Thyroid hormone is a metabolic hormone secreted by the thyroid gland that regulates temperature, metabolism and cerebral function. It contributes to energy levels and temperature regulation and body warmth. It increases fat breakdown, resulting in weight loss as well as lower cholesterol. It protects against cardiovascular disease and improves cerebral metabolism. It helps to prevent cognitive and memory impairment. Thyroid hormone is probably the safest and most beneficial cholesterol-lowering agent, yet it is infrequently used for this! More than any other hormone, the thyroid hormone is most responsible for an improvement in energy and reducing fatigue.
We often get calls from patients whose primary care physicians have told them their thyroid is too low or too high. Because this is confusing, let us try to give you a better understanding.
The thyroid gland produces a hormone called T4. The number 4 indicates it has four iodine molecules. The body produces an enzyme that removes an iodine molecule and converts the T4 hormone into T3, which is the active form of the thyroid hormone. What is free and circulating in the system, available for the body to use, is the Free T3. It is the Free T3 that has the effect on energy, metabolism, and all thyroid functions.
The most common thyroid measurement is the TSH or Thyroid Stimulating Hormone, which stimulates the thyroid gland to produce thyroid hormone. This is a gauge that is the opposite of your thyroid production. If the body senses there is enough thyroid present, the TSH will be low. Conversely, if the body senses there isn’t enough thyroid, the TSH goes up, trying to stimulate the thyroid gland to make more thyroid. Here is part of the confusion. If your doctor says your thyroid is low, do they mean the TSH is low, which indicates that your actual thyroid is high? Or do they mean that your actual thyroid is low, in which case the TSH would be high?
A second point of confusion, not well understood by your physicians: If your thyroid gland is producing T4 or you are taking thyroid in the form of T4 (most commonly Synthroid or levothyroxine), the TSH will respond to the presence of T4 and most probably below or at a number of which your physician is comfortable. HOWEVER, if the T4 is not converting into T3, the TSH will not reflect this. And if the T4 is not converting into T3, you might have all the symptoms of not having an adequate amount of thyroid since it is the T3 that is the gas in the tank. The only way to assess the Free T3 is to measure it.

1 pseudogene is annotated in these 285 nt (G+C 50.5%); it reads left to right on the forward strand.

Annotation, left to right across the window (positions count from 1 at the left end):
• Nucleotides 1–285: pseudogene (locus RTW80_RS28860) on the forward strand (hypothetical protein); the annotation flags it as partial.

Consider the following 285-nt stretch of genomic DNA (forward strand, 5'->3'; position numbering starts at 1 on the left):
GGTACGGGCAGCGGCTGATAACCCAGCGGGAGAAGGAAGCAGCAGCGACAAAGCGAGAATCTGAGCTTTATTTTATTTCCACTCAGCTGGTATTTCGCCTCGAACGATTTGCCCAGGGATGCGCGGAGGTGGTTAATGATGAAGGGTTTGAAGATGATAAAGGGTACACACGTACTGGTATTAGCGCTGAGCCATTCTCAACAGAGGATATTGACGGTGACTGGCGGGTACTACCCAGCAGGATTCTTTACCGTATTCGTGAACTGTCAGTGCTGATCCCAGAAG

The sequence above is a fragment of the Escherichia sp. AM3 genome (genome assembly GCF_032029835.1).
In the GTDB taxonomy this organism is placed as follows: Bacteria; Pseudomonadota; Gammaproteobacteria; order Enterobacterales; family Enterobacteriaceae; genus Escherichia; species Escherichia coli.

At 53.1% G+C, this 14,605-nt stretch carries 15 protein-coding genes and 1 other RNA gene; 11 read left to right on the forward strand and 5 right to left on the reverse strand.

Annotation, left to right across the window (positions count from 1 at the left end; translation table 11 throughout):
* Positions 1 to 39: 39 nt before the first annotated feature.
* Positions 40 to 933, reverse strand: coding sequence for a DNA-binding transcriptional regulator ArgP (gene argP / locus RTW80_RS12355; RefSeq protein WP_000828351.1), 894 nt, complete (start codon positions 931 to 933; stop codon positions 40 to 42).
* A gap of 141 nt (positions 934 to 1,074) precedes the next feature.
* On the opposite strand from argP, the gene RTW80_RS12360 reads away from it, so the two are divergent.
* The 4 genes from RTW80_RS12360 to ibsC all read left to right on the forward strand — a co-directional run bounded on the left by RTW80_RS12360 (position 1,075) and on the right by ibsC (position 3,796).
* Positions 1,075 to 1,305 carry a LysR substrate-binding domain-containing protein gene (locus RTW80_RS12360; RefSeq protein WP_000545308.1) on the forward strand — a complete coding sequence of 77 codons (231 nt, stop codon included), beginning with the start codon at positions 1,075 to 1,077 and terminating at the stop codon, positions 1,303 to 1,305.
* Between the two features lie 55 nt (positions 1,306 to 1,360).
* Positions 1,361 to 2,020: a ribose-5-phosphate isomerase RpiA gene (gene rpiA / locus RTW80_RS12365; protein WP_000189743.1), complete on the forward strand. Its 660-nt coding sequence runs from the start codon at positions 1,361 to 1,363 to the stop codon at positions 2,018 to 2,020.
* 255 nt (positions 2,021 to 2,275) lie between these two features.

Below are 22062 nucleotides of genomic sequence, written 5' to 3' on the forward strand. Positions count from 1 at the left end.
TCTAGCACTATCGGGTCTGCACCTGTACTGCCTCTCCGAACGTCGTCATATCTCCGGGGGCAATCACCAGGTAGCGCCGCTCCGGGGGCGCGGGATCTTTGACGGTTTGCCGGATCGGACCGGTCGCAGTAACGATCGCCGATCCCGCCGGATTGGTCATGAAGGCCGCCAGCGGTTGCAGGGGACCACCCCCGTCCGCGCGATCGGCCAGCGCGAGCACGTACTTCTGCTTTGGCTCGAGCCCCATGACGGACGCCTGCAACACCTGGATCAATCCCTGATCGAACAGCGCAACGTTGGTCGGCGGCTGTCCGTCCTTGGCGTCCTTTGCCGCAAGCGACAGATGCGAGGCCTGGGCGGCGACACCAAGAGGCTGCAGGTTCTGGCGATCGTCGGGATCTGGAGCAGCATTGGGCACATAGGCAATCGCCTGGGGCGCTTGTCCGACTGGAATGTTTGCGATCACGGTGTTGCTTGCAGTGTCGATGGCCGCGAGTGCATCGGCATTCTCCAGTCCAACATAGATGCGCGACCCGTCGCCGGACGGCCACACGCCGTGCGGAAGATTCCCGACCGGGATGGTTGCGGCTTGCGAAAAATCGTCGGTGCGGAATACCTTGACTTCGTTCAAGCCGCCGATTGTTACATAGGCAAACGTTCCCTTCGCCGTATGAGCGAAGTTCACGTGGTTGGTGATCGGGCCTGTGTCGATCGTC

Most physicians do not measure Free T3 but only measure TSH. However, as seen above, it is not a full picture of your thyroid function. Most doctors are taught to treat this TSH number and not necessarily listen to how the patient feels (most patients feel better when Free T3 is optimal).
When you supplement with Armour Thyroid or compounded desiccated thyroid, it contains both T4 and T3 in a bioidentical form. The T3 gives you the energy early in the cycle while the T4 is converting into T3 for energy mid and late cycle (the cycle is typically about 7-8 hours). If we measure your Free T3 around 4-5 hours after you take your thyroid, we see how well your body is converting the T4 into T3. It is this measurement of Free T3 that is the most reflective of your thyroid levels.
Typically, when your Free T3 is optimal – close to the high end of a normal range – we will see that the TSH will be very low. This is what concerns your physicians. However, if your Free T3 is good and you feel well, without symptoms of too much thyroid (ie: heart palpitations, nervousness), your dose is usually fine, or as we prefer to say, optimal.
HOWEVER, because this difference of opinion seems to anger some primary care physicians when your doctors test your TSH and advise you that your thyroid dose needs lowering, and we are advised of this, we will be lowering your thyroid dose to please your physicians. Appeasing them will spare you any confusion, but might result in a return of low thyroid symptoms.
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